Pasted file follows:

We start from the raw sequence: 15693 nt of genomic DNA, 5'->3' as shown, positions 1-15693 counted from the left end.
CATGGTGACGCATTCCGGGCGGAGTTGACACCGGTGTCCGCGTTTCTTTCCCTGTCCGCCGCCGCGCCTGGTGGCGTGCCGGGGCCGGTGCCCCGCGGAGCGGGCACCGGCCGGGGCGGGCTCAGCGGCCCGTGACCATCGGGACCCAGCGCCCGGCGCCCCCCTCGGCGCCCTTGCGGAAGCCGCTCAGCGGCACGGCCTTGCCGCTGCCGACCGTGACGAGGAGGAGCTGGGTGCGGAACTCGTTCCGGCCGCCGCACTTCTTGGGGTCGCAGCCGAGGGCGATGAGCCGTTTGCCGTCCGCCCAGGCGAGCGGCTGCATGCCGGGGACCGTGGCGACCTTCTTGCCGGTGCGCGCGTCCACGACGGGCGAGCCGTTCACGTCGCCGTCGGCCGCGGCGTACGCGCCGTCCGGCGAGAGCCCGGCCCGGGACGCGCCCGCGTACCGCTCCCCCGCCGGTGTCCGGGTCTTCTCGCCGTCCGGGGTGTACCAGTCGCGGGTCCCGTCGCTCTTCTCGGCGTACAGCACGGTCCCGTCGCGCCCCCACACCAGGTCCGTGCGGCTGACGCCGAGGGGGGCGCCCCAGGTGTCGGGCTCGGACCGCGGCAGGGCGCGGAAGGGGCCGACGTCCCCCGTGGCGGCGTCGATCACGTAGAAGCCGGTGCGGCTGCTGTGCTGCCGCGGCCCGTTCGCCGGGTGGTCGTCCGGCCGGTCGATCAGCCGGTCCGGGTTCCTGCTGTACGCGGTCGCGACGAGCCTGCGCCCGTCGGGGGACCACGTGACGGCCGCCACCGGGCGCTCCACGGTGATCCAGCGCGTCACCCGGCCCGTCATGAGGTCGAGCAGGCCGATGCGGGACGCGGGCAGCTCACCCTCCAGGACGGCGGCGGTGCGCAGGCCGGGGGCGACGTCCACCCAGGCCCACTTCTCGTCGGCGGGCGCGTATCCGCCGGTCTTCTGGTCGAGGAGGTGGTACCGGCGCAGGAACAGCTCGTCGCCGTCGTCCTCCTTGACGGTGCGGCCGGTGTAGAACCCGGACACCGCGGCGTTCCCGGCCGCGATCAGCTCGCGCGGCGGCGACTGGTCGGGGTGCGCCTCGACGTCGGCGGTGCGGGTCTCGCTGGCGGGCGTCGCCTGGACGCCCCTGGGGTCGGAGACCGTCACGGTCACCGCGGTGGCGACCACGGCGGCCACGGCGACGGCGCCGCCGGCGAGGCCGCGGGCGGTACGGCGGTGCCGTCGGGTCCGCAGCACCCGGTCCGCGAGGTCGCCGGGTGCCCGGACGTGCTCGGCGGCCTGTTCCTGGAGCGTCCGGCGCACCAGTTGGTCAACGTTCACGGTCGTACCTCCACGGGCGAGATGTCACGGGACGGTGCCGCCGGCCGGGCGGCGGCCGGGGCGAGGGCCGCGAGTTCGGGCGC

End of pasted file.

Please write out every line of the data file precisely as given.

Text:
We start from the raw sequence: 15693 nt of genomic DNA, 5'->3' as shown, positions 1-15693 counted from the left end.
CATGGTGACGCATTCCGGGCGGAGTTGACACCGGTGTCCGCGTTTCTTTCCCTGTCCGCCGCCGCGCCTGGTGGCGTGCCGGGGCCGGTGCCCCGCGGAGCGGGCACCGGCCGGGGCGGGCTCAGCGGCCCGTGACCATCGGGACCCAGCGCCCGGCGCCCCCCTCGGCGCCCTTGCGGAAGCCGCTCAGCGGCACGGCCTTGCCGCTGCCGACCGTGACGAGGAGGAGCTGGGTGCGGAACTCGTTCCGGCCGCCGCACTTCTTGGGGTCGCAGCCGAGGGCGATGAGCCGTTTGCCGTCCGCCCAGGCGAGCGGCTGCATGCCGGGGACCGTGGCGACCTTCTTGCCGGTGCGCGCGTCCACGACGGGCGAGCCGTTCACGTCGCCGTCGGCCGCGGCGTACGCGCCGTCCGGCGAGAGCCCGGCCCGGGACGCGCCCGCGTACCGCTCCCCCGCCGGTGTCCGGGTCTTCTCGCCGTCCGGGGTGTACCAGTCGCGGGTCCCGTCGCTCTTCTCGGCGTACAGCACGGTCCCGTCGCGCCCCCACACCAGGTCCGTGCGGCTGACGCCGAGGGGGGCGCCCCAGGTGTCGGGCTCGGACCGCGGCAGGGCGCGGAAGGGGCCGACGTCCCCCGTGGCGGCGTCGATCACGTAGAAGCCGGTGCGGCTGCTGTGCTGCCGCGGCCCGTTCGCCGGGTGGTCGTCCGGCCGGTCGATCAGCCGGTCCGGGTTCCTGCTGTACGCGGTCGCGACGAGCCTGCGCCCGTCGGGGGACCACGTGACGGCCGCCACCGGGCGCTCCACGGTGATCCAGCGCGTCACCCGGCCCGTCATGAGGTCGAGCAGGCCGATGCGGGACGCGGGCAGCTCACCCTCCAGGACGGCGGCGGTGCGCAGGCCGGGGGCGACGTCCACCCAGGCCCACTTCTCGTCGGCGGGCGCGTATCCGCCGGTCTTCTGGTCGAGGAGGTGGTACCGGCGCAGGAACAGCTCGTCGCCGTCGTCCTCCTTGACGGTGCGGCCGGTGTAGAACCCGGACACCGCGGCGTTCCCGGCCGCGATCAGCTCGCGCGGCGGCGACTGGTCGGGGTGCGCCTCGACGTCGGCGGTGCGGGTCTCGCTGGCGGGCGTCGCCTGGACGCCCCTGGGGTCGGAGACCGTCACGGTCACCGCGGTGGCGACCACGGCGGCCACGGCGACGGCGCCGCCGGCGAGGCCGCGGGCGGTACGGCGGTGCCGTCGGGTCCGCAGCACCCGGTCCGCGAGGTCGCCGGGTGCCCGGACGTGCTCGGCGGCCTGTTCCTGGAGCGTCCGGCGCACCAGTTGGTCAACGTTCACGGTCGTACCTCCACGGGCGAGATGTCACGGGACGGTGCCGCCGGCCGGGCGGCGGCCGGGGCGAGGGCCGCGAGTTCGGGCGC